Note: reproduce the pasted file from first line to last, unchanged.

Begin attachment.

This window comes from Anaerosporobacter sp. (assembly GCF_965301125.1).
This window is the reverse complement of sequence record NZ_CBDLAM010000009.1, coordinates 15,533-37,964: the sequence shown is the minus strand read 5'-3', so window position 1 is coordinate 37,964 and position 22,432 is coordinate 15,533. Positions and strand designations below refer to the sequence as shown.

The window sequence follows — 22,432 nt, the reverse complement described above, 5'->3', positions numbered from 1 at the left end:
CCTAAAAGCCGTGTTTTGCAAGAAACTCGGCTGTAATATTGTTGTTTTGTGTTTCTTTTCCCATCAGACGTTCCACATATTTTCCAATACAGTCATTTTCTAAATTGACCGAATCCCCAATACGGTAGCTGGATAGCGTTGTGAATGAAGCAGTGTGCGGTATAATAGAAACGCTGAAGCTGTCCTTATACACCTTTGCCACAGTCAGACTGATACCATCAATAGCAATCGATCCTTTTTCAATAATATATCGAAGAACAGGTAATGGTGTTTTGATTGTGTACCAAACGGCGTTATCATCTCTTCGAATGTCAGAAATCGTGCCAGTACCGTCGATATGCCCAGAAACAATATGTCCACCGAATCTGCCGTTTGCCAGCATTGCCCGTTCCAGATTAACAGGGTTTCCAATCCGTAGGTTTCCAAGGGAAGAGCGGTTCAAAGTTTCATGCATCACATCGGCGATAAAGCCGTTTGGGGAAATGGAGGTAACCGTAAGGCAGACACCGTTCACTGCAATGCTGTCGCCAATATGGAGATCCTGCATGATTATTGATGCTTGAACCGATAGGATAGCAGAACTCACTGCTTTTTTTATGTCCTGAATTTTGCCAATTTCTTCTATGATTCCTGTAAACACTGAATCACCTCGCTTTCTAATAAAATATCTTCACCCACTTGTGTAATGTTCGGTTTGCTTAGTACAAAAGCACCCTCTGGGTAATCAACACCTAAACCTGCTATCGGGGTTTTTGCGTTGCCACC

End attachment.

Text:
This window comes from Anaerosporobacter sp. (assembly GCF_965301125.1).
This window is the reverse complement of sequence record NZ_CBDLAM010000009.1, coordinates 15,533-37,964: the sequence shown is the minus strand read 5'-3', so window position 1 is coordinate 37,964 and position 22,432 is coordinate 15,533. Positions and strand designations below refer to the sequence as shown.

The window sequence follows — 22,432 nt, the reverse complement described above, 5'->3', positions numbered from 1 at the left end:
CCTAAAAGCCGTGTTTTGCAAGAAACTCGGCTGTAATATTGTTGTTTTGTGTTTCTTTTCCCATCAGACGTTCCACATATTTTCCAATACAGTCATTTTCTAAATTGACCGAATCCCCAATACGGTAGCTGGATAGCGTTGTGAATGAAGCAGTGTGCGGTATAATAGAAACGCTGAAGCTGTCCTTATACACCTTTGCCACAGTCAGACTGATACCATCAATAGCAATCGATCCTTTTTCAATAATATATCGAAGAACAGGTAATGGTGTTTTGATTGTGTACCAAACGGCGTTATCATCTCTTCGAATGTCAGAAATCGTGCCAGTACCGTCGATATGCCCAGAAACAATATGTCCACCGAATCTGCCGTTTGCCAGCATTGCCCGTTCCAGATTAACAGGGTTTCCAATCCGTAGGTTTCCAAGGGAAGAGCGGTTCAAAGTTTCATGCATCACATCGGCGATAAAGCCGTTTGGGGAAATGGAGGTAACCGTAAGGCAGACACCGTTCACTGCAATGCTGTCGCCAATATGGAGATCCTGCATGATTATTGATGCTTGAACCGATAGGATAGCAGAACTCACTGCTTTTTTTATGTCCTGAATTTTGCCAATTTCTTCTATGATTCCTGTAAACACTGAATCACCTCGCTTTCTAATAAAATATCTTCACCCACTTGTGTAATGTTCGGTTTGCTTAGTACAAAAGCACCCTCTGGGTAATCAACACCTAAACCTGCTATCGGGGTTTTTGCGTTGCCACC